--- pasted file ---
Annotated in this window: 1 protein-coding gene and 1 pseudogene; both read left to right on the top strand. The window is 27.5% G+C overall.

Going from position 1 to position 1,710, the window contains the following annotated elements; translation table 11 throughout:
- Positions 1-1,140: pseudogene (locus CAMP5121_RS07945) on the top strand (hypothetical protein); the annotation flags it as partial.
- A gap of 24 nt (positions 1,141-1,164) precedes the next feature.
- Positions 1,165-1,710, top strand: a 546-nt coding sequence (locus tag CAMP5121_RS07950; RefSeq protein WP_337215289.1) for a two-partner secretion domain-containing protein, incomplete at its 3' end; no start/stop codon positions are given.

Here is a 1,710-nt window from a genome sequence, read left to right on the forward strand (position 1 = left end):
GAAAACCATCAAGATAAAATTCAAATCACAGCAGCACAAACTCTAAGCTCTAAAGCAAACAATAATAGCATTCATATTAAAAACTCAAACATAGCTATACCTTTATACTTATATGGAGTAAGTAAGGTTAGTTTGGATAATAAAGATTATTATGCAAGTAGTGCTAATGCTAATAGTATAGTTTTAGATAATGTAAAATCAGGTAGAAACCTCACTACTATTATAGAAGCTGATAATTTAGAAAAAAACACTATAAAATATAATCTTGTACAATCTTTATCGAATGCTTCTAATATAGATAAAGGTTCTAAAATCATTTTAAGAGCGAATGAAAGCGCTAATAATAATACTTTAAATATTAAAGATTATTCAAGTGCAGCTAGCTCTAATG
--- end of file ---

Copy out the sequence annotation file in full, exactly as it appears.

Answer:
Annotated in this window: 1 protein-coding gene and 1 pseudogene; both read left to right on the top strand. The window is 27.5% G+C overall.

Going from position 1 to position 1,710, the window contains the following annotated elements; translation table 11 throughout:
- Positions 1-1,140: pseudogene (locus CAMP5121_RS07945) on the top strand (hypothetical protein); the annotation flags it as partial.
- A gap of 24 nt (positions 1,141-1,164) precedes the next feature.
- Positions 1,165-1,710, top strand: a 546-nt coding sequence (locus tag CAMP5121_RS07950; RefSeq protein WP_337215289.1) for a two-partner secretion domain-containing protein, incomplete at its 3' end; no start/stop codon positions are given.

Here is a 1,710-nt window from a genome sequence, read left to right on the forward strand (position 1 = left end):
GAAAACCATCAAGATAAAATTCAAATCACAGCAGCACAAACTCTAAGCTCTAAAGCAAACAATAATAGCATTCATATTAAAAACTCAAACATAGCTATACCTTTATACTTATATGGAGTAAGTAAGGTTAGTTTGGATAATAAAGATTATTATGCAAGTAGTGCTAATGCTAATAGTATAGTTTTAGATAATGTAAAATCAGGTAGAAACCTCACTACTATTATAGAAGCTGATAATTTAGAAAAAAACACTATAAAATATAATCTTGTACAATCTTTATCGAATGCTTCTAATATAGATAAAGGTTCTAAAATCATTTTAAGAGCGAATGAAAGCGCTAATAATAATACTTTAAATATTAAAGATTATTCAAGTGCAGCTAGCTCTAATG